9. North Atlantic / Europe P‑RNAV

The North Atlantic / Europe P‑RNAV module follows a trip from KTEB to EKCH (Copenhagen). It includes all of the oceanic and contingency procedure information. NAT Doc 007, NAT Ops Bulletins, FAA Advisory Circulars, and FAA InFO and SAFOs are all reviewed in the context of flight planning and following the trip.

10. and 11. Pacific Ocean Region AND Pacific Ocean Flight

These two modules sound the same but have different perspectives. Pacific Ocean Region is an overview of oceanic and remote operations (RVSM, RNP-10), procedures, and contingencies. It is designed to be paired with our North Atlantic module and covers differences in oceanic procedures specific to the Pacific.

Pacific Ocean Flight was created for operators that only operate oceanic flights between the west coast of the U.S. to Hawaii. Instead of just including Pacific oceanic differences, it includes all oceanic procedures and contingencies. It shows you actual flight planning and execution of a flight from KVNY to PHOG, one of the most popular routes.

12. Performance Based Navigation

The module meets the FAA RNAV pilot training requirements published in Advisory Circular (AC) 90‑100A, U.S. Terminal and En‑Route Area Navigation (RNAV) Operations. Operators use this module to satisfy the training requirement for issuance of Ops Spec / LOA B034, B036, and C063. The module includes training on P‑RNAV; B-RNAV; RNAV-1, 2, 4, 5, 10; and RNP-1, 2, 5, 10.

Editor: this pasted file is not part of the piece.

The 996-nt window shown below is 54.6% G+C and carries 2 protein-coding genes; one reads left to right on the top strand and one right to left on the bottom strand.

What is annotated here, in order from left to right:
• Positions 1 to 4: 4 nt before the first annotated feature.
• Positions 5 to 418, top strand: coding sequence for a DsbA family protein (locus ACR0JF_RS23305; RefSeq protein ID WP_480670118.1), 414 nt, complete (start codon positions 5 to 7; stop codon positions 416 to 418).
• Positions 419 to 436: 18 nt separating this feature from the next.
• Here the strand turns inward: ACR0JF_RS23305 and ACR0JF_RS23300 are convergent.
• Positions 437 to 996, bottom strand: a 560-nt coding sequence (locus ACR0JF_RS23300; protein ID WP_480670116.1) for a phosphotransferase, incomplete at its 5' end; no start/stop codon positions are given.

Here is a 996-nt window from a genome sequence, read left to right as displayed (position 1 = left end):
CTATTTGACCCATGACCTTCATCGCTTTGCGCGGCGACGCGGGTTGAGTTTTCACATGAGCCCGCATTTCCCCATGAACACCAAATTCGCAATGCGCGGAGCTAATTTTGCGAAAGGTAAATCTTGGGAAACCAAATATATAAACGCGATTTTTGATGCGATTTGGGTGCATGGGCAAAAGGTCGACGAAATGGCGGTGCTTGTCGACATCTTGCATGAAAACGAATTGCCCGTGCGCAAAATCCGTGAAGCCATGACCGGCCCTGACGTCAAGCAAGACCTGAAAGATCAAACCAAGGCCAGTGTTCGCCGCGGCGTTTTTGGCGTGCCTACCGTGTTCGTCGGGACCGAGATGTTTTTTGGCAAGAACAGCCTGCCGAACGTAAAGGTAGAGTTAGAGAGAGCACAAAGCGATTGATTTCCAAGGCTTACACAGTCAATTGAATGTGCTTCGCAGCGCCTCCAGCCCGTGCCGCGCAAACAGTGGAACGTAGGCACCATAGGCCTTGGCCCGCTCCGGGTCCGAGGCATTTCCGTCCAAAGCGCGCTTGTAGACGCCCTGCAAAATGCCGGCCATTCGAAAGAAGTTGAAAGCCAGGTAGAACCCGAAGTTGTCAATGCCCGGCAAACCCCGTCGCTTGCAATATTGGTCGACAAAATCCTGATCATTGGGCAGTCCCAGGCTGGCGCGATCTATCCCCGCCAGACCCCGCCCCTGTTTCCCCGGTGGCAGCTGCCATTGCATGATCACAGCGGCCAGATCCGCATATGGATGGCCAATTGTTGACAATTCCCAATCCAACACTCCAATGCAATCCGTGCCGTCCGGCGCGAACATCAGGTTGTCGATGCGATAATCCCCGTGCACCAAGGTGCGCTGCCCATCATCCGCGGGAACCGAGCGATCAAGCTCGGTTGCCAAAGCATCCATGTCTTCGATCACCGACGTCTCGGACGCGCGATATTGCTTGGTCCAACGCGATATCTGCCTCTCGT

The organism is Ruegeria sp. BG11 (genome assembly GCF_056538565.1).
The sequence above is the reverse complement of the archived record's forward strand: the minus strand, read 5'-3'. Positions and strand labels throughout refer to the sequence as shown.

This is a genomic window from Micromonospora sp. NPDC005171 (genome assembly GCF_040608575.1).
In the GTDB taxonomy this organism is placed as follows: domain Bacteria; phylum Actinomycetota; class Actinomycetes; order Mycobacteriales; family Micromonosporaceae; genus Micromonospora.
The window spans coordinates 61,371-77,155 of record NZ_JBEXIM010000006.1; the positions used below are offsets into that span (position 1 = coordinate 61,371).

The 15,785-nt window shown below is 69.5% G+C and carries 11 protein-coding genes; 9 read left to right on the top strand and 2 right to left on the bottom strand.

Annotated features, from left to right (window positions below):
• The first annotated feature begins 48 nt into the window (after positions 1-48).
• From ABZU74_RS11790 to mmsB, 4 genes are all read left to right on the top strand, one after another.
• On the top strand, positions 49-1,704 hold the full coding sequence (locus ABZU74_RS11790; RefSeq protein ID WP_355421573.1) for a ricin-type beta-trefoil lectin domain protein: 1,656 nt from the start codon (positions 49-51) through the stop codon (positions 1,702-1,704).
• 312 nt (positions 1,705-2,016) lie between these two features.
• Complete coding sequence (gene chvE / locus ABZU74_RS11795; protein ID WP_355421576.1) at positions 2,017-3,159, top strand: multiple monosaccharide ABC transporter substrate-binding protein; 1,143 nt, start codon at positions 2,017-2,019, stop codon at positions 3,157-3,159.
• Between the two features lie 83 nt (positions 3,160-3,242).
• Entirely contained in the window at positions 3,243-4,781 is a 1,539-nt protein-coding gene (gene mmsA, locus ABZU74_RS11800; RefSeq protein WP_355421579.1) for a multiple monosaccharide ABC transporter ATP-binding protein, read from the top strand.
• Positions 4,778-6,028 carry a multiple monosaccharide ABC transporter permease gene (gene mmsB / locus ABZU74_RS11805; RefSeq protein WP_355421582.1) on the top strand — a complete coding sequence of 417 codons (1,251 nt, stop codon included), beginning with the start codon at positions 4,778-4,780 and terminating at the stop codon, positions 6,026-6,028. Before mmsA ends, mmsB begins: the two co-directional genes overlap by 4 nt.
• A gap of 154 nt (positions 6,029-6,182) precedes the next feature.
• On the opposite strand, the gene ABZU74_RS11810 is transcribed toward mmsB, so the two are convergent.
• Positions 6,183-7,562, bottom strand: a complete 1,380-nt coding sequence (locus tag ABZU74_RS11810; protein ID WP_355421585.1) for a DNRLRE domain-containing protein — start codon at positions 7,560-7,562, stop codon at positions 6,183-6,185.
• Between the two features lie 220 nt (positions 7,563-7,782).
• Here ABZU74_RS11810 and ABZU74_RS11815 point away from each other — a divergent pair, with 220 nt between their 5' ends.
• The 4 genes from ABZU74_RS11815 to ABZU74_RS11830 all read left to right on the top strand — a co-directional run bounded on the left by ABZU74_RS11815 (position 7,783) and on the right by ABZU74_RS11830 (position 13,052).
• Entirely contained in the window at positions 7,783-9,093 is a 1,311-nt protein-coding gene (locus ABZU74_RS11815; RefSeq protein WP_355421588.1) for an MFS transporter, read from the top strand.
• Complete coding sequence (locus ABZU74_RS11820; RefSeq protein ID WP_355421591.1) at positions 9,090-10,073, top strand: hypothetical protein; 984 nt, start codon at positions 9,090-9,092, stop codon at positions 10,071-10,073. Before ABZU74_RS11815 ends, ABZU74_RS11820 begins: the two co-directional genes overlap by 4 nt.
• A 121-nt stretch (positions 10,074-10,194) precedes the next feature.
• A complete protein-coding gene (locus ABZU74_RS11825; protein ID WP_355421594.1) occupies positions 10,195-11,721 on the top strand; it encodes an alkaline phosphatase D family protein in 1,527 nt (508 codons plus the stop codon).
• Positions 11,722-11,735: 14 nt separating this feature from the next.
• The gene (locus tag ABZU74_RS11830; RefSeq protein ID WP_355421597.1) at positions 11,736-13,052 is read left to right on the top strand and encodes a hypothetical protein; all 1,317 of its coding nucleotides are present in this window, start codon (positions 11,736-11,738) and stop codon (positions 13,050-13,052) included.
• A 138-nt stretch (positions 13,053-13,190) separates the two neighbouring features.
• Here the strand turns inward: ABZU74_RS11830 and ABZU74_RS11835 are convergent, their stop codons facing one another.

13. Polar Routes

Polar routes require many additional considerations compared to operations at mid latitudes. You must understand magnetic unreliability, cold fuel issues, polar track structure, and much more. This also covers the Polar Track System, communications, solar activity, and survival equipment.

14. RVSM

Operations in RVSM airspace have become a non-event. We regularly climb through FL290 without a thought that we are entering RVSM airspace. Although it has become commonplace, the FAA still mandates training on the subject. The RVSM online module is designed for pilots flying aircraft that have either an LOA, Ops Specs, or Part 91 Appendix G Section 9 authorization to operate in RVSM airspace.

Still clear as mud? Just email us your Ops Specs or training manual/LOAs and we'll put together a training plan customized for your specific operations, including pricing details. Contact us from any page of our website or email